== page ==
The Holocaust: Humanising the inhuman

Written by: Emma King | Published:
Survivor's story: Arek Hersh would have been in year 7 when he was taken to the first of three concentration camps he survived (image: Charlotte Graham Photography)

Teaching the Holocaust effectively and communicating the harrowing reality of what happened is a challenge for all schools. Drawing on the work of the Holocaust Exhibition and Learning Centre, Emma King looks at how we can make it real for students

The Holocaust was without doubt one of the most disturbing and harrowing events of the 20th century; the indisputable proof of man’s inhumanity to man.

Victims were forced from their homes, stripped of their identities and entire Jewish communities destroyed. Six million Jewish men, women and children were murdered in death camps or shot and their bodies burned by the Nazis and their collaborators. Many others were put through forced labour in concentration camps in brutal conditions of terror, hunger and without basic hygiene.

Before the “Final Solution” was implemented and as persecution intensified, some parents sought refuge for their children and attempted to send them abroad to live with strangers hoping that they would be safe. By the end of the Second World War 1.5 million children had been murdered in gas chambers or gas vans or shot. Some were subjected to horrific medical experiments.

One of the challenges that teaching the Holocaust brings is how to make such inconceivably barbaric acts seem real today. We can read the facts, listen to testimony, but we cannot replicate the fear, uncertainty, choices which had to be made, nor the hunger, the smell of burning bodies and the struggle for life. How can teachers communicate the reality of the Holocaust, that this happened to ordinary people leading ordinary lives who never for one moment regarded themselves as different?

Most pupils have little or no concept of systematic and state-sponsored mass murder on such a scale. The curriculum does include the Holocaust but often the challenge is how to bring the pages of a history book to life in a way that means something to young people living in 21st century Britain.

Making it real

The Holocaust Exhibition and Learning Centre, based within the campus of the University of Huddersfield, uses filmed survivor testimony in the interactive exhibition Through Our Eyes, which focuses on the stories of 16 Holocaust survivors and refugees who fled from or survived the atrocities perpetrated by Nazis and their collaborators across Europe to make new lives in Yorkshire.

An enduring focus is on humanising the Holocaust and communicating that it happened to real, ordinary people, whose experiences form the backbone of the exhibition. In order to achieve this, a great emphasis is on interaction with real items and even real people, with survivors who can speak about their stories.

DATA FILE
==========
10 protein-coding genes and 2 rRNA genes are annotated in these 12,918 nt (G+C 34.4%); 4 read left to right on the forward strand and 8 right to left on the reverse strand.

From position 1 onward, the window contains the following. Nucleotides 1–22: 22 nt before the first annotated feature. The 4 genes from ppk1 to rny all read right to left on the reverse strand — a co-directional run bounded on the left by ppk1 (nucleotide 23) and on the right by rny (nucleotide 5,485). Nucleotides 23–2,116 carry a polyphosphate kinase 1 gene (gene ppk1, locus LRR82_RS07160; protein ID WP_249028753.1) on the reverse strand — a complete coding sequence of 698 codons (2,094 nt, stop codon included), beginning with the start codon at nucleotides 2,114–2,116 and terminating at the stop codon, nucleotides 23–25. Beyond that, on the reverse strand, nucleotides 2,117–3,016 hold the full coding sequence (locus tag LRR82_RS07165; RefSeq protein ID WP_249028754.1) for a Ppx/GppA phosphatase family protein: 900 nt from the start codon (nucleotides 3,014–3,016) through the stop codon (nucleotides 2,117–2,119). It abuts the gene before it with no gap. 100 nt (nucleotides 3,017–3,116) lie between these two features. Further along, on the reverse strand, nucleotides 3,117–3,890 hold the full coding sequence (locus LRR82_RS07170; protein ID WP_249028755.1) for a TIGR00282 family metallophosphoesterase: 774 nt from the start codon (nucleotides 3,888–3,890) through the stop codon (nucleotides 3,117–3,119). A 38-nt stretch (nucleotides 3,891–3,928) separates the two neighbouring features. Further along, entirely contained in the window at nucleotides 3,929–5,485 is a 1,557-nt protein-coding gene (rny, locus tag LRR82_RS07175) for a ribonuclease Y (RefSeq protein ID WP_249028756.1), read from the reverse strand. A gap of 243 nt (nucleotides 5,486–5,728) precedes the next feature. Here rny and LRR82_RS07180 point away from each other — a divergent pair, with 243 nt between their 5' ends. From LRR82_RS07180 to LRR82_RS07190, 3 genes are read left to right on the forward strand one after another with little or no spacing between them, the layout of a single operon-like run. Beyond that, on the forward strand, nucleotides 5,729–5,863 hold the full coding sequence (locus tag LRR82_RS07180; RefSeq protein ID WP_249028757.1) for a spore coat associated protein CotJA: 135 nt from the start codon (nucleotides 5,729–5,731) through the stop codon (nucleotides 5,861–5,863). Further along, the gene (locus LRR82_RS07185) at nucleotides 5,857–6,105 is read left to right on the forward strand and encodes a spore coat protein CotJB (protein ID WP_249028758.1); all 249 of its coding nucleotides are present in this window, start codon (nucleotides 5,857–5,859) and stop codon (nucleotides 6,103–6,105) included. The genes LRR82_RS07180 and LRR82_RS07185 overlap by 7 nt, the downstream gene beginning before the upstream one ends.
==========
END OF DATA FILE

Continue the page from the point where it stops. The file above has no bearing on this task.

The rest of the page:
An original striped concentration camp uniform – the “striped pyjamas” in the title of John Boyne’s international best-seller – is displayed along with original bowls and spoons and clogs handed to those incarcerated in the concentration camps. So too are personal possessions of those who fled Nazi Germany including a dressing gown cord owned by Trude Silman’s mother, the only thing she has left of her mother who was killed in the Holocaust.

Visitors can watch film footage, sit on a bench deemed “Nur für Juden” (only for Jews), read the papers of the refugees who fled the Nazis, and listen to interviews via interactive touchscreens around the exhibition. It may even be possible to meet or hear a talk by one of the survivors, who share their memories in the hope that future generations will learn from their stories and create a better world.

One such survivor is Trude Silman, whose parents were both murdered in the Holocaust; her father was killed in Auschwitz, her mother is one of the two million people still missing. “In essence, I’m still searching for her,” she said.

To Trude and her fellow survivors, the learning centre is a vital resource for teachers, a tangible record of the terrible events in history that exists so that future generations might understand.

The Holocaust was too horrific to be consigned to a page in a history book, therefore the exhibition serves as a palpable reminder of what happened. It tackles prejudice, racism, anti-semitism and other forms of persecution, which still exist to this day.

“Terrible things have happened in history for thousands of years,” said Trude, “but for many, these are now consigned to the history books. What happened to us was real, it happened to real people whose families were torn apart; we lost our parents and had to make our own lives without them.

“Tragically, we see similar situations today with refugees who are forced to flee their homelands. We are all human, we all have the same needs for food, shelter and a loving family, regardless of colour or creed. If the events of the Holocaust are not taught properly, then my family died for nothing.”

Resources

Essential to effective teaching of the Holocaust is identifying the right material for the right age group. The centre has age-specific Active Learning Sessions – from upper key stage 2 to A level and beyond – that can be adapted to target different areas of the national curriculum.